U.S. Slow to Join Global Wave of Mobile TV Growth

A new study released yesterday says half a billion people around the world are expected to tune in to mobile TV by 2013—a market that is estimated at, oh, $50 billion or so.

But the study’s author told me that in the United States, where Qualcomm’s MediaFlo is the leading technology, the growth of mobile TV is expected to remain sluggish. Among other things, American consumers don’t yet see the value in paying more to be able to tune into TV on the go. “The US hasn’t really latched on to the value of mobile TV so far because it’s constantly seen as an add-on from this a la carte menu of cellular services,” says Jeff Orr, a senior analyst for mobile content with New York-based ABI Research. Orr is the author of ABI’s study, “The Mobile TV Market,” a 72-page market analysis that reviews the key technologies, services, network infrastructure, content, and other elements of the global business.

MediaFlo provides mobile TV service for Verizon Wireless and AT&T cellular networks in the United States. Qualcomm has spent hundreds of millions of dollars expanding its network, which uses the 700 MHz spectrum, and MediaFlo had planned to launch its service in perhaps as many as 12 new cities the day after analog TV broadcasters switched to digital technology on Feb. 17th.

Some analog broadcasters still plan to vacate the 700 MHz spectrum, also known as Channel 55, even though Congress recently approved a four-month delay in the nationwide mandated switchover to all-digital TV broadcasts. President Obama is expected to sign legislation that will extend the deadline until June 12th, giving millions of unprepared TV viewers time to trade in their rabbit ears and rooftop antennas for devices that convert the new digital TV broadcasts into analog signals required by old TVs. But the bill also gave TV stations the option of shutting down their analog signals, creating a patchwork of conflicting signals for MediaFlo to contend with in some cities.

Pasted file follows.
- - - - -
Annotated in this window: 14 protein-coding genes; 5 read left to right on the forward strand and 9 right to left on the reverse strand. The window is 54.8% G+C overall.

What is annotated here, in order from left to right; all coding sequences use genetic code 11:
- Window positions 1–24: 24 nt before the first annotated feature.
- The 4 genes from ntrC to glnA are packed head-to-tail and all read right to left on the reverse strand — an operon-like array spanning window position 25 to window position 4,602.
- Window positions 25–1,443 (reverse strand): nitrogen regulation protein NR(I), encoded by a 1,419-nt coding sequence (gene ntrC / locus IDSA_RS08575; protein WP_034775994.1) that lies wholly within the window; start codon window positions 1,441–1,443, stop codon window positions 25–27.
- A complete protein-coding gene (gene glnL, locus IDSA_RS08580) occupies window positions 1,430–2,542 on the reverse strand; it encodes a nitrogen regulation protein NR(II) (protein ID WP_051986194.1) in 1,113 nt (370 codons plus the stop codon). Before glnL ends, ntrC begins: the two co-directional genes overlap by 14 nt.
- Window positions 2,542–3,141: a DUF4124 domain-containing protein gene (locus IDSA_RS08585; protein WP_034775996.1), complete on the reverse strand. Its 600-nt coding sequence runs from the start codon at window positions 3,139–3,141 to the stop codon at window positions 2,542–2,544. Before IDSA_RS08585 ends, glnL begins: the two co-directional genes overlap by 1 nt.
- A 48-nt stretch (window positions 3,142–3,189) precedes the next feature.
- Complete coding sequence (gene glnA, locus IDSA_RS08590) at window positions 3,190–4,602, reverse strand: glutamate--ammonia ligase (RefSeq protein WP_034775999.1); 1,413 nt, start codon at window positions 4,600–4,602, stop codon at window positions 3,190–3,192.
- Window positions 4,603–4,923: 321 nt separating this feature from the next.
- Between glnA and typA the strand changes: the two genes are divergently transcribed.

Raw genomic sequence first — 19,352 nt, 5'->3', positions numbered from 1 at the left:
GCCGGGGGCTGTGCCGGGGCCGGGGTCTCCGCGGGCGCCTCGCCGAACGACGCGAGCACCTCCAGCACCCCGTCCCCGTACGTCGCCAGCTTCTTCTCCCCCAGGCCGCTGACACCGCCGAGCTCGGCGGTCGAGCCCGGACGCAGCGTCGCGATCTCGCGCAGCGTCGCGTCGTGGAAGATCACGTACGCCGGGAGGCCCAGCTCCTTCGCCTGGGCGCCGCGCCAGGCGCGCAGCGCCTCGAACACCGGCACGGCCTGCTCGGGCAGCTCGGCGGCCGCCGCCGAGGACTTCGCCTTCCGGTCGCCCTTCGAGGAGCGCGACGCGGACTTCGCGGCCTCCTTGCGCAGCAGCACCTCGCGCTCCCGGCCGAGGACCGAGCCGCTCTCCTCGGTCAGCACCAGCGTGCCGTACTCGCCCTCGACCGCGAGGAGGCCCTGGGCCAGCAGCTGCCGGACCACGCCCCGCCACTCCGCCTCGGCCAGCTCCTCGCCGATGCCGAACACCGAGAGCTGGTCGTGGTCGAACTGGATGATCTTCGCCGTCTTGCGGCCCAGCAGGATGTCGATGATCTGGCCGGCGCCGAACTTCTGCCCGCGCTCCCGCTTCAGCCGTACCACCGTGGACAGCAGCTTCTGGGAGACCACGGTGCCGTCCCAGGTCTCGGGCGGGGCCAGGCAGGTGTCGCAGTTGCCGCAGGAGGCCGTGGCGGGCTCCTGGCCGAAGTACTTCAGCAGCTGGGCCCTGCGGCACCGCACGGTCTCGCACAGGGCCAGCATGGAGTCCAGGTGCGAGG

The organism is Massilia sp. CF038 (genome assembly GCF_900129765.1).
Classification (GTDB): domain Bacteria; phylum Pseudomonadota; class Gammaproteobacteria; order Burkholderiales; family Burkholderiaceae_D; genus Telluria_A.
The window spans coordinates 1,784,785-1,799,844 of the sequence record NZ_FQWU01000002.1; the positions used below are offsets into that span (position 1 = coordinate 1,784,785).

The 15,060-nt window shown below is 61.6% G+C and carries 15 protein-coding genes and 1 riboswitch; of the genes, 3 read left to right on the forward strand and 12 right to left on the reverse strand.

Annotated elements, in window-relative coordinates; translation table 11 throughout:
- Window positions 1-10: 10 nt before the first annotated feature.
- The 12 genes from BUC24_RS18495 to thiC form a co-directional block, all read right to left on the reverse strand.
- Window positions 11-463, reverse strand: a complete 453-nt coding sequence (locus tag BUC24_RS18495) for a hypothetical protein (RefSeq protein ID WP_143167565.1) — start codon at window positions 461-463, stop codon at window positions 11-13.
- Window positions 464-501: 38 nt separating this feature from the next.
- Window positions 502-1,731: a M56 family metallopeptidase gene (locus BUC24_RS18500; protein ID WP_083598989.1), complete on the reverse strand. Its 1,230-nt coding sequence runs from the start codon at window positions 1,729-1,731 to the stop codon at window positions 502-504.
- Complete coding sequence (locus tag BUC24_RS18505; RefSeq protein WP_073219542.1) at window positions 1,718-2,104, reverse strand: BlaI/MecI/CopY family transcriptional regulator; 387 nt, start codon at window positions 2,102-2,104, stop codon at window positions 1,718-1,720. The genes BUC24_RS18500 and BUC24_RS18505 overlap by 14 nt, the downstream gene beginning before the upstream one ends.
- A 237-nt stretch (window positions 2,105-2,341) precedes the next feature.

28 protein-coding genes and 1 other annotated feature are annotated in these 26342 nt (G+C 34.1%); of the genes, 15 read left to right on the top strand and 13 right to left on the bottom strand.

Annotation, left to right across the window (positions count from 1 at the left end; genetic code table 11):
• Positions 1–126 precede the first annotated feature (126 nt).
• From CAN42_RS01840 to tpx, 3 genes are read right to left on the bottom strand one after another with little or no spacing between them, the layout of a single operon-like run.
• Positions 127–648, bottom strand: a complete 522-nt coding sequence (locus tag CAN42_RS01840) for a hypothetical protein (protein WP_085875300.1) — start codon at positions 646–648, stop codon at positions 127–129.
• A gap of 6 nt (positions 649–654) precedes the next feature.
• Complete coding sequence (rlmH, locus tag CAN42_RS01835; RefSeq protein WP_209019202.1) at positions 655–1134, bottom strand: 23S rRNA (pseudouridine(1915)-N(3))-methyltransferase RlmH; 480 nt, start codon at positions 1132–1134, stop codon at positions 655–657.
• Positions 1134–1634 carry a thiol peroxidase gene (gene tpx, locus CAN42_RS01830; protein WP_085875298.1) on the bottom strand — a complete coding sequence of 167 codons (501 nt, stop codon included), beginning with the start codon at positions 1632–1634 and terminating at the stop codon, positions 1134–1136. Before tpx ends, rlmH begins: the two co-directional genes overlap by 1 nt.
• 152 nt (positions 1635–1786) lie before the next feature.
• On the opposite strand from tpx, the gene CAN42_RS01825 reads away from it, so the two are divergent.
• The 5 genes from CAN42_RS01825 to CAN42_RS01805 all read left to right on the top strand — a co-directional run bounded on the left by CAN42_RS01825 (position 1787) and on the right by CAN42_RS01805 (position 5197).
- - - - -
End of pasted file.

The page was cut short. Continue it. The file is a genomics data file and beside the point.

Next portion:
In San Diego, for example, four local TV stations that are currently broadcasting with both analog and digital technology plan to switch off their analog broadcasts next week anyway. Two other stations are likely to continue broadcasting in both analog and digital until June 12, while San Diego’s public television station is expected to go all digital in April. You need a TV program to know who the analog vs. digital players are.

Meanwhile, AT&T has been promoting its Mobile TV service and Verizon is advertising the shows available on its VCast network. But Orr says the carriers have it backwards. The cellular companies naturally want to promote their own brands, but Orr argues that content is king, and carriers like Verizon and AT&T should be promoting Disney’s ESPN and Viacom’s MTV because they are more familiar to consumers. “There needs to be some value proposition,” he says.

Orr predicts growth will be steady in Asia, where demand for mobile TV services has been strongest. Japan and Korea have been using mobile TV services since 2005. Europe lags behind Asia because of a standards battle that only ended a year ago with the European Union’s adoption of the open-source DVB-H standard.

Orr says he sees mobile TV expanding beyond cellular phones into automobiles and small hand-held computers known as mobile Internet devices or MIDs. “Once the content is available and the services launched,” he says, “mobile TV will enable more classes of mobile devices that are ‘natural fits’ for mobile entertainment.”

Except in the United States, where Orr says consumers have been getting mixed signals about mobile TV.

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